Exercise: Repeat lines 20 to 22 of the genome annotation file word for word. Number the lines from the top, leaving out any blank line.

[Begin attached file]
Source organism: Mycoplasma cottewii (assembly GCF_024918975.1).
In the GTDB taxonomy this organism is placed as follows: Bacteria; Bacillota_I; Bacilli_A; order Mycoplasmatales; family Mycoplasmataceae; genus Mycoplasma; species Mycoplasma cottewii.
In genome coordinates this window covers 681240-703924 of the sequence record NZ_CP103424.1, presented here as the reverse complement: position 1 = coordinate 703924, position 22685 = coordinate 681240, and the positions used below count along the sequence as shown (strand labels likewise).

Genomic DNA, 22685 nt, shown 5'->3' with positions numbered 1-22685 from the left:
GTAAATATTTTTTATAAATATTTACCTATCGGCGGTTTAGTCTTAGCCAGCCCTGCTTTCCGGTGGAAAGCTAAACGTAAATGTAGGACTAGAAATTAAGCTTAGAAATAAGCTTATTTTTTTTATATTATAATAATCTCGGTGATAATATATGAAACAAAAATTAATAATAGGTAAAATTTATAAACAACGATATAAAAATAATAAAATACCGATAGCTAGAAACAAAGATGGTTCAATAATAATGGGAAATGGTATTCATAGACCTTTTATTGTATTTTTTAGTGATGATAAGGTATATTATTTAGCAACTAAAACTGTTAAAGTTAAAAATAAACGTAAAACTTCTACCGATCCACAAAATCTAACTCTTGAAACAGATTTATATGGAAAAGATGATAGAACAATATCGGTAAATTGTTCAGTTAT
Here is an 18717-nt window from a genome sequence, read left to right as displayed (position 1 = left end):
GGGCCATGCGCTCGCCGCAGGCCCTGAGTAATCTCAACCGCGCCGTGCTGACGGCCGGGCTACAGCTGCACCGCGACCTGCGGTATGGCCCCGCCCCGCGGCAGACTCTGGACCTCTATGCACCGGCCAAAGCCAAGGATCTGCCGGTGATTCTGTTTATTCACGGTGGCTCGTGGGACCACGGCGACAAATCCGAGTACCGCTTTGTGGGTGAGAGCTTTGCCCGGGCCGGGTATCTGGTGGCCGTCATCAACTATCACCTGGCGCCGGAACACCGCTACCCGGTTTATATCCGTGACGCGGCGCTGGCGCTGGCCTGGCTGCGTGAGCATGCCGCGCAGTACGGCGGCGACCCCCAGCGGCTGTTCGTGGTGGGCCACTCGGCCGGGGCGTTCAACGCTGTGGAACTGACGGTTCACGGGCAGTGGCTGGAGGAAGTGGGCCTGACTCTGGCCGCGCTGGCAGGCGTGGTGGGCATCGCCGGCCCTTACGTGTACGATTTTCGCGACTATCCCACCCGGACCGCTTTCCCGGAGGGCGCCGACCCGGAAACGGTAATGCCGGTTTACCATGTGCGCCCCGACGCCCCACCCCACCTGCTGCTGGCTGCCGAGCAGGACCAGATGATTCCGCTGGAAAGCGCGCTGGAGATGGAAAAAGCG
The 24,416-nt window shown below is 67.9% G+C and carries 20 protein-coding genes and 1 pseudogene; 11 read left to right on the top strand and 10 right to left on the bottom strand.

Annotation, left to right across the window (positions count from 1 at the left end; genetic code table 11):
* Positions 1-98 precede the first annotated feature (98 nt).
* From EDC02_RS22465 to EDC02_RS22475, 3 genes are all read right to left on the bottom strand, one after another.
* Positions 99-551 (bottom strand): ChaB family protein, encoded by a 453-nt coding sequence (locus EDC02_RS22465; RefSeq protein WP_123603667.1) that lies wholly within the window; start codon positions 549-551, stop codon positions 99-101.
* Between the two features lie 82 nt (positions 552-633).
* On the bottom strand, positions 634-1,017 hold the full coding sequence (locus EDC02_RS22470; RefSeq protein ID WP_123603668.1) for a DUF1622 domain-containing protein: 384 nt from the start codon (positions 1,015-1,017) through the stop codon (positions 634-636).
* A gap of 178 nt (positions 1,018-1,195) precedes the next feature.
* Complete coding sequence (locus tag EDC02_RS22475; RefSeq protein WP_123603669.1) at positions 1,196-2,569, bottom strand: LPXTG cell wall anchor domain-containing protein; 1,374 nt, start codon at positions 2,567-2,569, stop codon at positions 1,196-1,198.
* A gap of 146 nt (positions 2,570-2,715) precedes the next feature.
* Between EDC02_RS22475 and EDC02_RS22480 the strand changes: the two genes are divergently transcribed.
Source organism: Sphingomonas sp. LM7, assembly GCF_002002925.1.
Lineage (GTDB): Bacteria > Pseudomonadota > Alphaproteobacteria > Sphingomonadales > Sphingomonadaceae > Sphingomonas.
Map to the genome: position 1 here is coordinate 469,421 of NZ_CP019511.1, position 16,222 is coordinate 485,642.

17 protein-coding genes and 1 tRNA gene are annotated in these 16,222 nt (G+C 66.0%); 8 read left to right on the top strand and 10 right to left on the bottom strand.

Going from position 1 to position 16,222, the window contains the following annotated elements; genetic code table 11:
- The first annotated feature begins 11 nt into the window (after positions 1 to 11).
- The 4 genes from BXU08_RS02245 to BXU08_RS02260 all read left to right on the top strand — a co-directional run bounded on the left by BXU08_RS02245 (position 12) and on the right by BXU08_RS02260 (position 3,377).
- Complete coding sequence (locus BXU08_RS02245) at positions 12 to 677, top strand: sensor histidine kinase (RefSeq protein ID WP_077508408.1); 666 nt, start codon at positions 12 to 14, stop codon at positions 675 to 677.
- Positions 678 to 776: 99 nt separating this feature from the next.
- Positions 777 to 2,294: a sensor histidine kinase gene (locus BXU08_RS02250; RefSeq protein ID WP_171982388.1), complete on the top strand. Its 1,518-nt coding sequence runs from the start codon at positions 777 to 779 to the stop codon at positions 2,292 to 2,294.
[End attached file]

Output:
Lineage (GTDB): Bacteria > Pseudomonadota > Alphaproteobacteria > Sphingomonadales > Sphingomonadaceae > Sphingomonas.
Map to the genome: position 1 here is coordinate 469,421 of NZ_CP019511.1, position 16,222 is coordinate 485,642.

17 protein-coding genes and 1 tRNA gene are annotated in these 16,222 nt (G+C 66.0%); 8 read left to right on the top strand and 10 right to left on the bottom strand.